[Random House; 2011]

by Tammela Platt

The twelve short stories in E.L. Doctorow’s new collection, All the Time in the World, are novelistic in scope, as each story ends with the bang of an action, event or revelation, but they are also quiet, compact, and unassuming – at least at first. The stories were “written over the course of many years” – and variously published in The New Yorker, The Kenyon Review, The Atlantic, The New American Review and Esquire – and, while Doctorow claims they have no connecting themes, many of the stories in the collection share questions and concerns.

Religion, for instance, drives two stories in the collection. “Walter John Harmon” is a fascinating portrait of a religious community in Kansas, formed by the titlular character, a “prophet” who offers converts a safe haven because “the world is overwhelming.” But it is an unnatural Utopia. The story’s ultra-sterile, overly-happy community reminded me at times of the similarly intriguing yet overly-sterile world of Lois Lowry’s The Giver, which I read many times as a child. In “Heist,” a pastor adopts the title “Divinity Detective” as he searches for a stolen cross and finds it above a synagogue but never finds the thief. The story ends with an affecting zoom-out as we realize the entire narration has been a conversation with God: “[T]his poor soul tormented in his nostalgia for Your Only Begotten Son…has failed his training as a detective, having solved nothing. May he nevertheless pursue You? God? The Mystery?” The real mystery is not the stolen cross but God himself.

Other stories in All the Time in the World brush up against religion, but the theme underlying most of them is the need to build an artificial world around ourselves in order to cope with the difficulty of life. Doctorow’s loneliness stories can be summed up in a line from “Jolene: A Life”: “[S]he was alone as she had always been, a stranger in a strange land.” This sentiment is evident from the first story, “Wakefield,” in which a man spends almost a year living undetected in his garage attic, reverting to base instincts as he forages for food at night like the raccoons in his yard. He finds simplicity in this life yet remains isolated; he eventually returns to the real world. Loneliness, but also connectedness, are addressed in “Assimilation,” about two immigrants in Brooklyn – a man, Ramon, from Latin America and an Eastern European woman – who are forced into a fake marriage for a green card. The collision of old and new worlds could be lonely and depressing; however, Ramon makes the best of his circumstances – “[Arranged marriages] are the best, when the decision is to love someone you don’t know” – and the story ends on a hopeful and tender note.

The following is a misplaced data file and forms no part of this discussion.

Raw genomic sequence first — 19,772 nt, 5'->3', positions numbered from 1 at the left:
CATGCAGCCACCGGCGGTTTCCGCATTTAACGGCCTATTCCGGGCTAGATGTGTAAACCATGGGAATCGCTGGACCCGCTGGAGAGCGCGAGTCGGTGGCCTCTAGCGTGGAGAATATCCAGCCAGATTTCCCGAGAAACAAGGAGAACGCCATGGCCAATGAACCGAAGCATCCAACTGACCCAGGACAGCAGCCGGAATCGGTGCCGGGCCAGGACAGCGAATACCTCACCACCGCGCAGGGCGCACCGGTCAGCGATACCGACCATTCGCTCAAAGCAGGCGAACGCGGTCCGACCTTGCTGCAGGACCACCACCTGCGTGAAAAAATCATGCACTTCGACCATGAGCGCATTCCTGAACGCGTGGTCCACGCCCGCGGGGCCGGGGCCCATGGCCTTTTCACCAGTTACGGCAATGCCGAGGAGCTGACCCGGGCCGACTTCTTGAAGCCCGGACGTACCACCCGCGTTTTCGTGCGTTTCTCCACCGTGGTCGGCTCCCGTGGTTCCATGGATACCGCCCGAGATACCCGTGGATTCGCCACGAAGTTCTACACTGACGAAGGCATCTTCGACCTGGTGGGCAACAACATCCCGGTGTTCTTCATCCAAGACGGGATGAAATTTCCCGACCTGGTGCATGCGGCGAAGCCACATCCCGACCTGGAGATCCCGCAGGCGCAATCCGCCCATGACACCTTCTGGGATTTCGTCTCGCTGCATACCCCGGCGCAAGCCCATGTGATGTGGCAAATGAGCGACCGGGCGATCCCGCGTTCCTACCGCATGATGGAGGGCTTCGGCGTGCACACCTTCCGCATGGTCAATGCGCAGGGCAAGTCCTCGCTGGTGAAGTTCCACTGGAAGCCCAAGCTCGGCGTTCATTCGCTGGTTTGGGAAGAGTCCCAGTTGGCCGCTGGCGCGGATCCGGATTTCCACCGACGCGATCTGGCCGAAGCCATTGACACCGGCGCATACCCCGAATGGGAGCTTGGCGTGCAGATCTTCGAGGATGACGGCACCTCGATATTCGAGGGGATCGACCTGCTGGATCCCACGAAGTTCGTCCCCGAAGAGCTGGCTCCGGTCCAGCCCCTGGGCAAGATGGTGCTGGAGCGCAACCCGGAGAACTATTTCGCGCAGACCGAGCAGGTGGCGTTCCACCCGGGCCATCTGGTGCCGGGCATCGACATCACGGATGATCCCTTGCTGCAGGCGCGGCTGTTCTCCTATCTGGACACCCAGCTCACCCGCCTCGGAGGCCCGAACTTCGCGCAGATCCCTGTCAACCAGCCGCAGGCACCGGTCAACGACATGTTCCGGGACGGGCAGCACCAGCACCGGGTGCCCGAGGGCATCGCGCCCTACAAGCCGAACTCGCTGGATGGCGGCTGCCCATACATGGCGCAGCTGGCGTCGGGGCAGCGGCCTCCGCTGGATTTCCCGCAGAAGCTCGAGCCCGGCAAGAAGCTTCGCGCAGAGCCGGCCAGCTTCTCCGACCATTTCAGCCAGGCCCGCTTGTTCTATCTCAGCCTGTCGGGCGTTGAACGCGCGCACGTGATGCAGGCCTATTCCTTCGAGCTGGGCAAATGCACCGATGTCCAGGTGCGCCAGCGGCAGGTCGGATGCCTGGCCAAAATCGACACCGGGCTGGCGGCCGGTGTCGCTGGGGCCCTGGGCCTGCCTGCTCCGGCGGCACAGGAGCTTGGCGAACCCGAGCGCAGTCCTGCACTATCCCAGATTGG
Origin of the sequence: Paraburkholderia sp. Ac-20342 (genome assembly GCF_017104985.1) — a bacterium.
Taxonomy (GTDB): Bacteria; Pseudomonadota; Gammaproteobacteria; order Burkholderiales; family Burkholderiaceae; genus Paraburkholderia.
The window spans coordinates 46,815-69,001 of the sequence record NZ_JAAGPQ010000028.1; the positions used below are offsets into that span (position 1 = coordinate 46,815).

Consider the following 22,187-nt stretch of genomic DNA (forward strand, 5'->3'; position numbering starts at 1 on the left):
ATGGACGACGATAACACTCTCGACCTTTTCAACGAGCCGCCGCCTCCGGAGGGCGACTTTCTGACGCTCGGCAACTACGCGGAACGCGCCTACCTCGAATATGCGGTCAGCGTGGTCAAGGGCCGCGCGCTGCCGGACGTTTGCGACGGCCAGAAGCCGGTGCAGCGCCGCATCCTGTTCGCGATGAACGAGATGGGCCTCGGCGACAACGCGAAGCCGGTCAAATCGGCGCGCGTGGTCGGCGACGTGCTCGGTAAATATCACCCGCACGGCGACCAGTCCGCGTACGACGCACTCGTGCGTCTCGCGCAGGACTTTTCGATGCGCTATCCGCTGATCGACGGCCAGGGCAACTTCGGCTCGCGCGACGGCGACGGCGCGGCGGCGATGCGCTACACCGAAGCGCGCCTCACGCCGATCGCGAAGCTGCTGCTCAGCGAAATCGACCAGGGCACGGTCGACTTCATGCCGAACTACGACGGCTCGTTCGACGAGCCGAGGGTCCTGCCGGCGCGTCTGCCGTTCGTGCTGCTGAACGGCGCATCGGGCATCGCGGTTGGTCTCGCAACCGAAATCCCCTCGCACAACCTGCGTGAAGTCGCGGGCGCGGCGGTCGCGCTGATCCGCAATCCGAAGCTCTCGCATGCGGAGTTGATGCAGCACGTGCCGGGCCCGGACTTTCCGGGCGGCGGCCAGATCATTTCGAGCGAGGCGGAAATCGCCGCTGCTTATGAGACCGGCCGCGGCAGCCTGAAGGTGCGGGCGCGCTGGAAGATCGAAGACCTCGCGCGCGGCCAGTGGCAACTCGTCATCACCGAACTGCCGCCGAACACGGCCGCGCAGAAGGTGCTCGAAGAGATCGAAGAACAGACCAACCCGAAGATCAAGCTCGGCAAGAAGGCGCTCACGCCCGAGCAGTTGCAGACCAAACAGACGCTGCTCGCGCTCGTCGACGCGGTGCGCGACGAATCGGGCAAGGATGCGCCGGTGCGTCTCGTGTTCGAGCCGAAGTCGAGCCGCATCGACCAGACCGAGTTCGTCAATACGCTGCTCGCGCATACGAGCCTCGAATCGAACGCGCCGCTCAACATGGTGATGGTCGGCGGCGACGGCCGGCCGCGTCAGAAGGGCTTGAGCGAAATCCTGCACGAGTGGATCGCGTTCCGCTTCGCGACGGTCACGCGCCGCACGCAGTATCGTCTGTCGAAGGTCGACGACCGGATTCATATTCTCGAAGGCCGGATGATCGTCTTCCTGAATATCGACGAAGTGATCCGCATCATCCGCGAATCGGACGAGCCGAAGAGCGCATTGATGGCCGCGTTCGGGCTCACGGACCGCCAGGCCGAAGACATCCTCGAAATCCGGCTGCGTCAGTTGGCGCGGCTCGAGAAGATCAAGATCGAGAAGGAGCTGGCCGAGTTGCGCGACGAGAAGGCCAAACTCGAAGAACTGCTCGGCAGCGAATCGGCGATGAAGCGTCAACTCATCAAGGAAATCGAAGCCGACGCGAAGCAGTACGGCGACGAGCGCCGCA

Despite “Assimilation’s” almost-happy ending, overall these stories are sad. The last story in the collection, “All the Time in the World,” is punctuated by a repeated dialogue: “You have all the time in the world, she says. Until what? Until something happens, [she] says. What can happen? If we knew, [she] says, and breaks the connection.” Depressing yet inquisitive. Are we all just waiting for something to happen?

Ultimately, the most intriguing part of Doctorow’s stories is the mixture of narrative voices he uses. Doctorow often uses first-person narrative for more detailed narratives and a more personal effect; conversely, he uses the third person for a big-picture, “this could happen to anyone” effect. The stories flow well into one another, and though most of them made me feel uncomfortable – as good writing sometimes should – they are all fascinating in their subject matter and construction. Doctorow does not fail to deliver a set of superbly-crafted narratives.